Root canals and tooth extractions are two procedures we can use to treat teeth that are damaged or infected in some way. Determine when to do a root canal vs. extraction can prove to be a difficult decision.
Root canals can be used to save teeth that have damaged, diseased or dead pulp, but are otherwise viable to your mouth. The pulp is the innermost layer of your teeth, providing healthy blood flow to each one, but it can become damaged if you crack your tooth or develop a deep cavity.
A root canal treatment is fairly simple: After numbing the area, we will make an opening in the affected tooth, then remove the diseased or dead pulp. Once the pulp has been removed, the pulp chambers will be carefully cleaned to make sure there’re no bacteria left behind. The pulp chambers will then be filled with a dental material that replaces your damaged pulp. And finally, a crown may be placed on top of the tooth to help restore its appearance and strength.
Sometimes we simply can’t save a tooth, and it needs to be removed. This may be the case if you have a very large cavity or a severe fracture that compromises too much of your tooth’s structure, making it too weak to repair. A tooth with a crack that extends down below the gumline, according to the American Association of Endodontists (AAE), is a prime candidate for removal.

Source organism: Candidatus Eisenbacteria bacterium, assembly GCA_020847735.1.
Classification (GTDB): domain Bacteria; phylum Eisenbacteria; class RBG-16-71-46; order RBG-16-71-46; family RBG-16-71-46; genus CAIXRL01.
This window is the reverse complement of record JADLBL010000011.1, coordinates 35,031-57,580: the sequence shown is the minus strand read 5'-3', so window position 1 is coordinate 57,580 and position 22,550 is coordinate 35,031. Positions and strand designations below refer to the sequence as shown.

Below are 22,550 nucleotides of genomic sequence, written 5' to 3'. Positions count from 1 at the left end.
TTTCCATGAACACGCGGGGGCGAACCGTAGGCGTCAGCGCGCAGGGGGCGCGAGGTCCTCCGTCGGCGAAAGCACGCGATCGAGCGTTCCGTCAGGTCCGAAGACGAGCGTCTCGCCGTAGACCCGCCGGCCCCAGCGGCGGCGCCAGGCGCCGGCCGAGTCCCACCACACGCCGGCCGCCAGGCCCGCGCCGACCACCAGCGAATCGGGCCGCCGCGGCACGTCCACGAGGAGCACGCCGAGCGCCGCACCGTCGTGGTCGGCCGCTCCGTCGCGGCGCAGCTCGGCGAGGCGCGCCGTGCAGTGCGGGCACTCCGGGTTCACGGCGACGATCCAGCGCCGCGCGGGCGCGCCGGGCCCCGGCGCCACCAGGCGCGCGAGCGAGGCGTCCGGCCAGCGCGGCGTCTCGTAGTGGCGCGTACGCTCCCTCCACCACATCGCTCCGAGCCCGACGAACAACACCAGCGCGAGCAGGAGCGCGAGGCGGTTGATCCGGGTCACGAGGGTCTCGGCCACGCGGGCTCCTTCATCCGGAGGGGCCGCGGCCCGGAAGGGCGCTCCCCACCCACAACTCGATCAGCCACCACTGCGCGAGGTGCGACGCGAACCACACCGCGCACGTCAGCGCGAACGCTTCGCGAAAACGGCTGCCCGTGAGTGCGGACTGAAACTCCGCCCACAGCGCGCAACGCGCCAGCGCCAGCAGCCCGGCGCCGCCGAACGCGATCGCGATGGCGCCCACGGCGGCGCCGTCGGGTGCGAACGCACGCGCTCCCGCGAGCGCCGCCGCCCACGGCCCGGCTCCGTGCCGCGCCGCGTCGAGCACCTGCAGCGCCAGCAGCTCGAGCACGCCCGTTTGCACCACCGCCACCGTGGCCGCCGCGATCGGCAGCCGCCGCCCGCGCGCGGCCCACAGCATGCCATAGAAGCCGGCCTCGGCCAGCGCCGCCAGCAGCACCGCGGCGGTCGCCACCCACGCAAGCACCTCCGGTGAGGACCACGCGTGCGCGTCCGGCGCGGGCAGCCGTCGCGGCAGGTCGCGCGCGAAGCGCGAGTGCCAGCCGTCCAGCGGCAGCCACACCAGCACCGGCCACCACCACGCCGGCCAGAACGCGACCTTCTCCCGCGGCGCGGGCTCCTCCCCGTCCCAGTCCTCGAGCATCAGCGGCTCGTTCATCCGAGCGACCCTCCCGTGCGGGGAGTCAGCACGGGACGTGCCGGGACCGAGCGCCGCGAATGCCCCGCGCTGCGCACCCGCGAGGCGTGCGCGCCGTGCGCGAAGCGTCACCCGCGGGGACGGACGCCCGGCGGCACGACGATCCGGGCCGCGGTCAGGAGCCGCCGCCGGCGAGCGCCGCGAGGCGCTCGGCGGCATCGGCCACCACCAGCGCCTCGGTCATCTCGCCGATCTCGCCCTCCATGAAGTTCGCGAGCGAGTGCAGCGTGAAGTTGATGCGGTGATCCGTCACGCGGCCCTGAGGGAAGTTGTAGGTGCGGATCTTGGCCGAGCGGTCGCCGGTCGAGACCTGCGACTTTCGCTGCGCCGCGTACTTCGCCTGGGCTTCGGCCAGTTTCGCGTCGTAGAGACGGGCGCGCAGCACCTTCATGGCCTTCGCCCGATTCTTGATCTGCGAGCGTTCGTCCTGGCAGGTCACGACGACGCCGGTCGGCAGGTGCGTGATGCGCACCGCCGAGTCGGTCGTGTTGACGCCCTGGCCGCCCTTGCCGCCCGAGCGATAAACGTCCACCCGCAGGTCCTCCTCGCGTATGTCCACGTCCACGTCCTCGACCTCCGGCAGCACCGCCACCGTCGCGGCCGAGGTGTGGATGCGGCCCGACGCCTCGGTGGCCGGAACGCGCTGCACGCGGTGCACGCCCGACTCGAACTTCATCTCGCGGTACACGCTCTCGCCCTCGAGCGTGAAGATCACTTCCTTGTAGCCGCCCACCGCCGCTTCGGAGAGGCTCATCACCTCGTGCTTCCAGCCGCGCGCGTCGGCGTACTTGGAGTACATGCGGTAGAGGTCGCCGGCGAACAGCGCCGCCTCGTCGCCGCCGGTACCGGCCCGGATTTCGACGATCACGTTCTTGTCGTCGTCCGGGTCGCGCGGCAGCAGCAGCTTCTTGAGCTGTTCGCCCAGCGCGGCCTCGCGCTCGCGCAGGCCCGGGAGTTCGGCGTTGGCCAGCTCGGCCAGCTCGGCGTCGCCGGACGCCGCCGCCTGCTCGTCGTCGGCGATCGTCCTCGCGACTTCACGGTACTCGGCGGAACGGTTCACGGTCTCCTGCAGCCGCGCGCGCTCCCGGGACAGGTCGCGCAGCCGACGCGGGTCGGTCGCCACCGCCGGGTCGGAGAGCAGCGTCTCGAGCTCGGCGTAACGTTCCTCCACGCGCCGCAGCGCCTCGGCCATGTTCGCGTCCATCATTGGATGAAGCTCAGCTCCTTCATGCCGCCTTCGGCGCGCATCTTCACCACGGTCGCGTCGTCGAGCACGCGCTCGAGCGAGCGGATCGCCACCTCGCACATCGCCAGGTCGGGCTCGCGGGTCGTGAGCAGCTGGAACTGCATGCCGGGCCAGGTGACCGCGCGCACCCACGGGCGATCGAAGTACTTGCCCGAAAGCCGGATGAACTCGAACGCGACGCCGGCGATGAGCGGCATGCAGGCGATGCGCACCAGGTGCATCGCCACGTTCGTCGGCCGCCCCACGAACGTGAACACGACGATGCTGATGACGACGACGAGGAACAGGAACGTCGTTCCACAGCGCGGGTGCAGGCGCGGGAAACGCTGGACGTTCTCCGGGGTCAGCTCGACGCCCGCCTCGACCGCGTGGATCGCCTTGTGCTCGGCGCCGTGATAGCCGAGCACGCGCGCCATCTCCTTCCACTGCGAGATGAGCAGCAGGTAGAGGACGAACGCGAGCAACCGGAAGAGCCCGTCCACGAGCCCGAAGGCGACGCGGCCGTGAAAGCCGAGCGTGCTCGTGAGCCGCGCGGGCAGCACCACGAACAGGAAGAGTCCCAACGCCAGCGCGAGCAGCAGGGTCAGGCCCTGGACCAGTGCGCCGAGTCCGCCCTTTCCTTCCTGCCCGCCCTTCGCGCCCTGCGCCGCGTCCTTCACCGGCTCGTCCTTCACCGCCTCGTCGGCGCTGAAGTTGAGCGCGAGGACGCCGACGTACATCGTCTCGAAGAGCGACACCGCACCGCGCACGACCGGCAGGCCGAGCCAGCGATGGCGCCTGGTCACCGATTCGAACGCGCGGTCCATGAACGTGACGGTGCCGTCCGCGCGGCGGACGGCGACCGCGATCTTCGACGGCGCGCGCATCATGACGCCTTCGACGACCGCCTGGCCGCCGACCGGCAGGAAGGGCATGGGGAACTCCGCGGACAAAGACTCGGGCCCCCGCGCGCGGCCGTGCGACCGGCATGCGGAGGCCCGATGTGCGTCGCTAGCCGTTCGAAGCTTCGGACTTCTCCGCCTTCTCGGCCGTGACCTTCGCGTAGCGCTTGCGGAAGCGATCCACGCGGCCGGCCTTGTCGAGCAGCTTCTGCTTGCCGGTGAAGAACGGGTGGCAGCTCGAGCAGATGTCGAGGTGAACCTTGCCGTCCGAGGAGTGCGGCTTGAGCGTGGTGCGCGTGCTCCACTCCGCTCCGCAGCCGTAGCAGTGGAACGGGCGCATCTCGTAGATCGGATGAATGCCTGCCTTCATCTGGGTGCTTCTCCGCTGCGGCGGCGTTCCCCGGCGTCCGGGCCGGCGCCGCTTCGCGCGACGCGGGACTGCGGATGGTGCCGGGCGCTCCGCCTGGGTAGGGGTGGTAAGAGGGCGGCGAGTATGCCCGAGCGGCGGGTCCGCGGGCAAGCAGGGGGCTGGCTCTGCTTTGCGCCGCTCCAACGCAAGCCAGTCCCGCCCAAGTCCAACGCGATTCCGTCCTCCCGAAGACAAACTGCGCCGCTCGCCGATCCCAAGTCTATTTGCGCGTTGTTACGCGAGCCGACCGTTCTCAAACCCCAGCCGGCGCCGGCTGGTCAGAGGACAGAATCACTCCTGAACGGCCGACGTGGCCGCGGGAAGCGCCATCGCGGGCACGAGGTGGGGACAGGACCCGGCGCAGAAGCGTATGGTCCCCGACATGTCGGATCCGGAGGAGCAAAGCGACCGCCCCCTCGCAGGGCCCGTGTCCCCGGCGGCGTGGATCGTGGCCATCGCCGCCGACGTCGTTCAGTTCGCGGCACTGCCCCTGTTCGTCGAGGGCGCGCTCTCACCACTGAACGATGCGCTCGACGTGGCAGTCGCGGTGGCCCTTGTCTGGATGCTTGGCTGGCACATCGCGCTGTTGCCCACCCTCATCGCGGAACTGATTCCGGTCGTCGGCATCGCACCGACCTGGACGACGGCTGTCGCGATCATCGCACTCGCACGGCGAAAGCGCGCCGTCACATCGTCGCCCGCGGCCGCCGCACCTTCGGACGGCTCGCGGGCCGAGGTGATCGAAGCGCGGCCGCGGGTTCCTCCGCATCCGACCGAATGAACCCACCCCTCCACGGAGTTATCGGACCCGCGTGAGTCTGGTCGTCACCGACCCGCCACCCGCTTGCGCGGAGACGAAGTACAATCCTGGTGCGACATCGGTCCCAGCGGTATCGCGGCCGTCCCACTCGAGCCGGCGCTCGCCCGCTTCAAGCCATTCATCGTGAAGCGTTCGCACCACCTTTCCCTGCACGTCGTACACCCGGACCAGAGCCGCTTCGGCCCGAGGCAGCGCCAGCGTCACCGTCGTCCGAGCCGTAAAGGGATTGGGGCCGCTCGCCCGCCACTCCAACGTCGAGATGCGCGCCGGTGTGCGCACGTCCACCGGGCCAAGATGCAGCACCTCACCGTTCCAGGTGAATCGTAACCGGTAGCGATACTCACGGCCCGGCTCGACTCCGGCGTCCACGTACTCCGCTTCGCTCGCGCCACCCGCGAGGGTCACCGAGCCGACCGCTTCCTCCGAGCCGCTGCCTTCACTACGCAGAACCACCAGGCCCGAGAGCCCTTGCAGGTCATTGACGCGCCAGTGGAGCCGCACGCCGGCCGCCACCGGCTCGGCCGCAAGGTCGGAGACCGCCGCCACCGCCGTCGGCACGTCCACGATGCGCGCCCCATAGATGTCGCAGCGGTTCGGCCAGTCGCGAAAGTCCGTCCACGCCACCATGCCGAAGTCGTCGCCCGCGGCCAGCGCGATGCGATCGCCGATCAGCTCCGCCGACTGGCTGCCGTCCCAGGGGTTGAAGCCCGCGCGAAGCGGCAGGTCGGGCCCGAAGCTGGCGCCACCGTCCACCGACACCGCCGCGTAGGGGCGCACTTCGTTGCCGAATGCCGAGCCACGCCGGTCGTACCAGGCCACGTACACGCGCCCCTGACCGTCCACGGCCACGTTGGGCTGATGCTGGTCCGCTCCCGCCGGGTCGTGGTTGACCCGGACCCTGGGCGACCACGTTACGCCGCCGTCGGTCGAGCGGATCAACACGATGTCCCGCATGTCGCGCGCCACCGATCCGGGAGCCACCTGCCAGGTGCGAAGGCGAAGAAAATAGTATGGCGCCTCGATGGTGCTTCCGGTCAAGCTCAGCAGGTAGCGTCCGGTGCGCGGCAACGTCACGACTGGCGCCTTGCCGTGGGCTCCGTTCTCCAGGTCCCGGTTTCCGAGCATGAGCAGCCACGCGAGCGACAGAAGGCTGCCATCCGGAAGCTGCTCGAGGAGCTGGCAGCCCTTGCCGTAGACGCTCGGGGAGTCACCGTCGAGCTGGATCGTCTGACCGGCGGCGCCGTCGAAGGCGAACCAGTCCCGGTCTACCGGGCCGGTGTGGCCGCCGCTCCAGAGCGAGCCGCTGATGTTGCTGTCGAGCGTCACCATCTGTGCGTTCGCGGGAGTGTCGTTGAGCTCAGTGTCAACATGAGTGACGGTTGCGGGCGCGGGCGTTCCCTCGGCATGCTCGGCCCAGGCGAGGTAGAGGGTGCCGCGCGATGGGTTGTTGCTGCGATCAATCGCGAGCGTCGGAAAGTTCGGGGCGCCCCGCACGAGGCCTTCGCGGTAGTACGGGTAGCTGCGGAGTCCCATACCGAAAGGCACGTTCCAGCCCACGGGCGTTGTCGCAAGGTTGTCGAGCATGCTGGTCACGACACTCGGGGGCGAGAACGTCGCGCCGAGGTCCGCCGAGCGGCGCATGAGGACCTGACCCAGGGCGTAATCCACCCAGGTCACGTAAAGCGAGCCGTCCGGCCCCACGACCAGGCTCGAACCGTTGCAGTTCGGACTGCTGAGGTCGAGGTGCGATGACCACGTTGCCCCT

If you ultimately need the tooth extracted, we will first numb the area so you don’t feel any discomfort during the procedure. Next, we’ll use a lever-like tool known to loosen your tooth while it’s still in its socket. Forceps will then be used to officially extract the tooth.
After your tooth has been extracted, you’ll bite on a piece of gauze for up to 45 minutes to clot the blood flow that naturally occurs. Light bleeding for about 24 hours after the procedure is normal, as well as a bit of facial swelling
A treated and restored tooth can last a lifetime with proper care. Root canals have a high success rate. And well, once a tooth is gone…it’s gone. Remove too many and we’ll have to address different issues.
In general, both procedures will involve some pain, but root canal pain is short lived compared to an extraction.
In both cases, avoid chewing on hard foods – chewing on hard foods such as ice can cause teeth to break, can harm root canals, and/or irritate the extraction site and impair healing.